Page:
Teaching

My first teaching gig was as an instructor at a summer camp where I taught groups of eight-year-old girls how to play the drums. I learned something very important about teaching from that experience: effective teaching is informative, interactive, and tailored to meet the needs of a specific audience. Just as it is ineffective to spend an entire drum lesson lecturing about rudiments and eighth notes without giving students the chance to sit behind the drum kit and come up with their own beats and fills, it is ineffective to spend an entire class lecturing about your discipline without providing opportunities for students to actively apply what they are learning.

Along these lines, all of my pedagogical strategies are dedicated to critically engaging students with sociological concepts in accessible and applied ways that they can take with them after they leave the classroom. With a grant from my current institution’s Center for Teaching and Learning, for example, I developed a simulation activity for my medical sociology course using Pandemic, a collaborative board game where players take on the role of medical professionals to find cures for diseases and prevent further outbreaks. After playing the game according to the original rules, students design a modified version with rules, strategies, and positions that take into account the social factors that influence the spread and treatment of disease. Among other things, students have added a “medical sociologist” character to the game and included game cards that task the expert team with addressing the unequal distribution of resources that affect who gets sick and who has access to treatments once they are discovered.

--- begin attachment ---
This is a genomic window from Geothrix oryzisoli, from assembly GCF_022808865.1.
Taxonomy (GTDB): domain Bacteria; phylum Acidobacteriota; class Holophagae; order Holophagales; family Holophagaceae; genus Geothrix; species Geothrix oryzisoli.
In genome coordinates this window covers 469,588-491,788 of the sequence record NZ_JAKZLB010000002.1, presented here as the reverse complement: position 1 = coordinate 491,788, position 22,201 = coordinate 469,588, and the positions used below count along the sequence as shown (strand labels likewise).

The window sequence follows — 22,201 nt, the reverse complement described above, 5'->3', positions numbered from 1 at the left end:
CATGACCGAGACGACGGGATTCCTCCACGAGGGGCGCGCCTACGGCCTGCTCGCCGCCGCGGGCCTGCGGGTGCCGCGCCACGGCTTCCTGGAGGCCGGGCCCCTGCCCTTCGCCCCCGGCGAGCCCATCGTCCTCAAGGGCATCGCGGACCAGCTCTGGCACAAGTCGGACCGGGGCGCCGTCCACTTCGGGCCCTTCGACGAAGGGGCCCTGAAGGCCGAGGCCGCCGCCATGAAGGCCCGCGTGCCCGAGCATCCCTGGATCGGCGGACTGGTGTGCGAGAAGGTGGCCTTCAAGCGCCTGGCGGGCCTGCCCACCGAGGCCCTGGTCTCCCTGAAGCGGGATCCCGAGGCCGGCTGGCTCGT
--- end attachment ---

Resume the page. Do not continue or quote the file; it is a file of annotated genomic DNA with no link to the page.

I also enjoy and value engaging students outside of the classroom. I am currently the faculty advisor for two undergraduate student organizations: The Gender and Sexuality Alliance and the Women’s Health Interest Group. In addition, I have mentored multiple undergraduate research assistants in ethnographic methods for a collaborative project on Chicago-area community organizations, and I have supervised a student on her senior honors thesis about media representations of gender nonconforming youth.


Teaching Resources


Courses Taught

St. Louis College of Pharmacy

Principles of Sociology

Health, Biomedicine & Society

LGBTQ Health Care

Social Science Research Methods

Drugs & Society

University of Illinois at Chicago

Sociology of Gender

Sociology of Sex and Sexuality

Sociology of Children and Youth

Topics in Medical Sociology: Health Social Movements